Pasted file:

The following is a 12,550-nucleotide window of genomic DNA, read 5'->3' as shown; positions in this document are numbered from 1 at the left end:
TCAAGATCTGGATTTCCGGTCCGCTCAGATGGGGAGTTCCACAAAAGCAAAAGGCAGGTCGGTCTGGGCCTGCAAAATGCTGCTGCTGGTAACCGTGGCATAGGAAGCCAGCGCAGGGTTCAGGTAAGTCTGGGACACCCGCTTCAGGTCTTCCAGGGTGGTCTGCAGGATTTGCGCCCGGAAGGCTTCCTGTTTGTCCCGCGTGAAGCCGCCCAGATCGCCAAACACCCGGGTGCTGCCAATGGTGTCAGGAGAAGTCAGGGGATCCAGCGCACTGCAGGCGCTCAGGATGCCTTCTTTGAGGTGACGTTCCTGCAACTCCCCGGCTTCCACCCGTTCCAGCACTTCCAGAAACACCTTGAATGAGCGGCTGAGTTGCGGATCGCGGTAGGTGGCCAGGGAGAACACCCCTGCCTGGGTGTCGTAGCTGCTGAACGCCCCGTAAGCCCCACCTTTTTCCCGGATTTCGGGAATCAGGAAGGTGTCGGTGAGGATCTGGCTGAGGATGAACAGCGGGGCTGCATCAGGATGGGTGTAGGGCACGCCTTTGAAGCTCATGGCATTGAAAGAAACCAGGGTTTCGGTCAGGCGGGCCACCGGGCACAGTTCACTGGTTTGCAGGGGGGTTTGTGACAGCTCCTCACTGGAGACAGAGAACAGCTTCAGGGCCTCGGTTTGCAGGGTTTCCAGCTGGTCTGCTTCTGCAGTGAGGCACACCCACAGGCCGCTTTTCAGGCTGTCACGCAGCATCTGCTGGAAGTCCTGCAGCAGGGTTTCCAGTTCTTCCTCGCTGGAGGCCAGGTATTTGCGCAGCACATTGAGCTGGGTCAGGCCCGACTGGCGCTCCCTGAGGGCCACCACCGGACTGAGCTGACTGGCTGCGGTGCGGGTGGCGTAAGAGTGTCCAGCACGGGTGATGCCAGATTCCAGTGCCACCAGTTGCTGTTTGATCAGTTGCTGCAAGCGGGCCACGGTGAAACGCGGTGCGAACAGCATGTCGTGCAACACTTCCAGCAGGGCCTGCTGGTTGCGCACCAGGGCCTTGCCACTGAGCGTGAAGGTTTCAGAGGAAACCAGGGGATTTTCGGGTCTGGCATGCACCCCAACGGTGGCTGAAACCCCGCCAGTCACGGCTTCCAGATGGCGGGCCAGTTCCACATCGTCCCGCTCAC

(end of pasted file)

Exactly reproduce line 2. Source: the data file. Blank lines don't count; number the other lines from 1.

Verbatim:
TCAAGATCTGGATTTCCGGTCCGCTCAGATGGGGAGTTCCACAAAAGCAAAAGGCAGGTCGGTCTGGGCCTGCAAAATGCTGCTGCTGGTAACCGTGGCATAGGAAGCCAGCGCAGGGTTCAGGTAAGTCTGGGACACCCGCTTCAGGTCTTCCAGGGTGGTCTGCAGGATTTGCGCCCGGAAGGCTTCCTGTTTGTCCCGCGTGAAGCCGCCCAGATCGCCAAACACCCGGGTGCTGCCAATGGTGTCAGGAGAAGTCAGGGGATCCAGCGCACTGCAGGCGCTCAGGATGCCTTCTTTGAGGTGACGTTCCTGCAACTCCCCGGCTTCCACCCGTTCCAGCACTTCCAGAAACACCTTGAATGAGCGGCTGAGTTGCGGATCGCGGTAGGTGGCCAGGGAGAACACCCCTGCCTGGGTGTCGTAGCTGCTGAACGCCCCGTAAGCCCCACCTTTTTCCCGGATTTCGGGAATCAGGAAGGTGTCGGTGAGGATCTGGCTGAGGATGAACAGCGGGGCTGCATCAGGATGGGTGTAGGGCACGCCTTTGAAGCTCATGGCATTGAAAGAAACCAGGGTTTCGGTCAGGCGGGCCACCGGGCACAGTTCACTGGTTTGCAGGGGGGTTTGTGACAGCTCCTCACTGGAGACAGAGAACAGCTTCAGGGCCTCGGTTTGCAGGGTTTCCAGCTGGTCTGCTTCTGCAGTGAGGCACACCCACAGGCCGCTTTTCAGGCTGTCACGCAGCATCTGCTGGAAGTCCTGCAGCAGGGTTTCCAGTTCTTCCTCGCTGGAGGCCAGGTATTTGCGCAGCACATTGAGCTGGGTCAGGCCCGACTGGCGCTCCCTGAGGGCCACCACCGGACTGAGCTGACTGGCTGCGGTGCGGGTGGCGTAAGAGTGTCCAGCACGGGTGATGCCAGATTCCAGTGCCACCAGTTGCTGTTTGATCAGTTGCTGCAAGCGGGCCACGGTGAAACGCGGTGCGAACAGCATGTCGTGCAACACTTCCAGCAGGGCCTGCTGGTTGCGCACCAGGGCCTTGCCACTGAGCGTGAAGGTTTCAGAGGAAACCAGGGGATTTTCGGGTCTGGCATGCACCCCAACGGTGGCTGAAACCCCGCCAGTCACGGCTTCCAGATGGCGGGCCAGTTCCACATCGTCCCGCTCAC